Solar Mobile Phone Chargers

Tevion Solar Phone Charger

One of my Tevion Solar Phone Chargers. Very useful.

 

 

One of the issues facing us when on the road or away camping is power. Electricity to be precise. Like many modern travellers we’re packing gadgets, laptops and some kitchen appliances, all of which need electricity to keep working.

One of the most important gadgets is the mobile phone, purely from an emergency point of view and it’s something we constantly need charged.

As we have a 120w solar panel on the van with a large deep cycle battery to charge things like our laptops, run the mini food processor and run the lights in the van, I’ve subsidised that by using two small solar chargers.

They’re made by Tevion and look to have been housed in the old iPod Nano casing so they fit discretely into your pocket. Of course that defeats the object of having them but they’re neat, lightweight and extremely useful.

 

Tevion Solar Phone Charger and connectors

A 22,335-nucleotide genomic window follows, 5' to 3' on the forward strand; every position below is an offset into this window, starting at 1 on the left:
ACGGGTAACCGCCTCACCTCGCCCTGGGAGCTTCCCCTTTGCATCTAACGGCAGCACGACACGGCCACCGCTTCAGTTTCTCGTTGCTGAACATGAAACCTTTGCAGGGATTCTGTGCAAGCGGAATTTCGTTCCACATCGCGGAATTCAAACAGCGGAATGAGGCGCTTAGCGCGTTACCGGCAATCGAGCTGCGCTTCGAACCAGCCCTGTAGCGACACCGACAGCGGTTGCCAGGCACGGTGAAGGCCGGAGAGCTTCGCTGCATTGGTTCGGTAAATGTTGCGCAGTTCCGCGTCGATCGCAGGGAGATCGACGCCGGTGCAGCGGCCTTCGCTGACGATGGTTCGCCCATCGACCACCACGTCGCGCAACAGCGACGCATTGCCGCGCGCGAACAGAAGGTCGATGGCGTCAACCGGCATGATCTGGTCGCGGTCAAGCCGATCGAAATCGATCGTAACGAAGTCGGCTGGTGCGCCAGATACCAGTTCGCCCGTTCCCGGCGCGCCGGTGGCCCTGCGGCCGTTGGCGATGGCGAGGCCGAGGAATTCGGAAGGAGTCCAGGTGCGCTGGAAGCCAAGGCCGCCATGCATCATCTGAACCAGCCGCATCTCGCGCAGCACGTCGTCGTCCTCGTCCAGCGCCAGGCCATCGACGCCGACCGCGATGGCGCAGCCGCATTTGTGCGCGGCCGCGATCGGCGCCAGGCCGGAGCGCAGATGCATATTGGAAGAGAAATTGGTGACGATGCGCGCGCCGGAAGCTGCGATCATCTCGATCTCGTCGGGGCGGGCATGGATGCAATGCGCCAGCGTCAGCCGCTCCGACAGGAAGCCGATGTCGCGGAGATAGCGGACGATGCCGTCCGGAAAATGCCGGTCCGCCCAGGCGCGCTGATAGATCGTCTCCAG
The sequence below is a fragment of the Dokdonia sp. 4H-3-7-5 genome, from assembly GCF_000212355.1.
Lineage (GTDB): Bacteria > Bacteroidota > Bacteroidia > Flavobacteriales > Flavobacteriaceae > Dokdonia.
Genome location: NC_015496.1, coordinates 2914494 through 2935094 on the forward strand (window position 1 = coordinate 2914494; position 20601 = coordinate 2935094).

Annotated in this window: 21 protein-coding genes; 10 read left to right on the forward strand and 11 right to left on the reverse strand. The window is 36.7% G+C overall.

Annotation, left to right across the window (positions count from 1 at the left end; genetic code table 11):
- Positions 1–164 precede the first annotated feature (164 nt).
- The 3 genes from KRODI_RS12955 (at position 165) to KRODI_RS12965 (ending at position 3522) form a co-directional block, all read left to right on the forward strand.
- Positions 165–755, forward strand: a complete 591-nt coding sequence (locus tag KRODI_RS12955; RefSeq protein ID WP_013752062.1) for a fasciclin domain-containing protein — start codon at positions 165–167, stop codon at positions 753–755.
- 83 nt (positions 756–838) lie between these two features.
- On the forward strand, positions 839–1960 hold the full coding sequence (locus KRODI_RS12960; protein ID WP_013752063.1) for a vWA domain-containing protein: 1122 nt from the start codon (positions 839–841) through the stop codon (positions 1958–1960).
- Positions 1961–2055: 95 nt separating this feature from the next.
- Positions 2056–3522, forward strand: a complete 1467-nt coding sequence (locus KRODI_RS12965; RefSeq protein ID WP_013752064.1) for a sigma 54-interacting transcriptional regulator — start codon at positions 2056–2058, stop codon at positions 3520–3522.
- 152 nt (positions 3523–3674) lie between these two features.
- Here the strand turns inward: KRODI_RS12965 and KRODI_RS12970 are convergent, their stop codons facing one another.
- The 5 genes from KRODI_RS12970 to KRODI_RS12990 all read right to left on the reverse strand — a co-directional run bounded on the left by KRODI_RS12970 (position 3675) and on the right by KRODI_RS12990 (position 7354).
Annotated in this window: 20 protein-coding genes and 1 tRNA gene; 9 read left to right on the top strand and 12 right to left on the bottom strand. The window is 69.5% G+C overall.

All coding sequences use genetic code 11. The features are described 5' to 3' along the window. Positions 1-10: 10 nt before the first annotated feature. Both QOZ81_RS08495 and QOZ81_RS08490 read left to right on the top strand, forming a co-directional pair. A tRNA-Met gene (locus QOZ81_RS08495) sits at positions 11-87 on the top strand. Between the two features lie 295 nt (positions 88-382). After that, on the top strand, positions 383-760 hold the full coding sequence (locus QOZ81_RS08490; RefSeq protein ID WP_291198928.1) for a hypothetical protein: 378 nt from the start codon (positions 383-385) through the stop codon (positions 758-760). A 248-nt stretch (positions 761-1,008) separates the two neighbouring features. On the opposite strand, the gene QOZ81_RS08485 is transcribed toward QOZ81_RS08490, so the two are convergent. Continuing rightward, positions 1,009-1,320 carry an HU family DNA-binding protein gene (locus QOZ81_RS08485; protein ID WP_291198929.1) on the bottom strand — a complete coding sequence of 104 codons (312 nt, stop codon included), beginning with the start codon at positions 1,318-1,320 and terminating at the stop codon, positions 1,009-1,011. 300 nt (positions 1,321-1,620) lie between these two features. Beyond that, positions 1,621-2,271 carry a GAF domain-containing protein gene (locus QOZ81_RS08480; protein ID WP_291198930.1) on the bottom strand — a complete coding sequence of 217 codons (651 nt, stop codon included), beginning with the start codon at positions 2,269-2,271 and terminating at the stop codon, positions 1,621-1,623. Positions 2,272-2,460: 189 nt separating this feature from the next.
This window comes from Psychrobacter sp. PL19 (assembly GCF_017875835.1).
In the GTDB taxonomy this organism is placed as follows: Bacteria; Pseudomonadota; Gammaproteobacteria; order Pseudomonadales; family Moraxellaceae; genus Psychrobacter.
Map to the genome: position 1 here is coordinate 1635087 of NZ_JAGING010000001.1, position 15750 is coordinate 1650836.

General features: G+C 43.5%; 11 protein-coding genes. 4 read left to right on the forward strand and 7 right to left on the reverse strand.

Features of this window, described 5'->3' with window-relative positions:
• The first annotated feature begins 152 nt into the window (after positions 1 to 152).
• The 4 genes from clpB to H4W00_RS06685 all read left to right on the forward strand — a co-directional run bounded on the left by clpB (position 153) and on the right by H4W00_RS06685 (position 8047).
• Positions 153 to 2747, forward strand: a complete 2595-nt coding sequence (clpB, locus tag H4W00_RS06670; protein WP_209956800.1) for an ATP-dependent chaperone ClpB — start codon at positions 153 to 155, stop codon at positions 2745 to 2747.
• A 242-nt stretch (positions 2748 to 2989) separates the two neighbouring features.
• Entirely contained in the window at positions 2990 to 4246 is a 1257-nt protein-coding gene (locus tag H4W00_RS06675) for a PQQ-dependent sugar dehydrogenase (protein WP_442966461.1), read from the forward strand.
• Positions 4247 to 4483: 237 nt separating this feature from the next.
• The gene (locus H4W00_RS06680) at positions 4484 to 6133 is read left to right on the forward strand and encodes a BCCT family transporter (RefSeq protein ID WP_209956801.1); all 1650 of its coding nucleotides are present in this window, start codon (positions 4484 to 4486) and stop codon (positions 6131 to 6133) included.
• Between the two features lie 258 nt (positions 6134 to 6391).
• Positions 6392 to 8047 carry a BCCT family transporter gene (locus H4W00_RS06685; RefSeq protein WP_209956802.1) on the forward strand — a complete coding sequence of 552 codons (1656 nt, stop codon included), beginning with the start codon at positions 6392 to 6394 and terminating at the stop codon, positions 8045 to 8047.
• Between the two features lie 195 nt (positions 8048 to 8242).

The Tevion solar mobile phone chargers have two USB slots, one for charging external gadgets, the other for charging the charger. The little button between the sockets switches between external and internal charging. It's as simple as that.

 

They’re basically a battery charged by the sun which can be connected to anything that uses USB to charge. It’s a full size USB socket on the charger so the connection options are good. There is also a smaller USB slot for receiving charge from an external power supply such as a laptop or wall socket. They come supplied with an array of different phone connectors and a useful lead to stick them on the end of.

Now, I don’t have exact numbers to hand but I can almost fully charge my Samsung Jet phone with one of them, or I can fully charge my iPod touch with electricity to spare. They take about 10 hours to charge fully, so here in Spain a full day of sun will do the trick.

I carry mine on my pack whenever I’m out and about, gathering free rays and free electricity as I go. They’re probably not the ultimate solution but as I stated earlier, they’re a good way to subsidise power requirements and at roughly 15 euros each they’re relatively inexpensive, especially when compared to the rising cost of decent batteries.

Let us know what you think of the solar phone chargers by leaving a comment or talk about them on our forums by clicking here.

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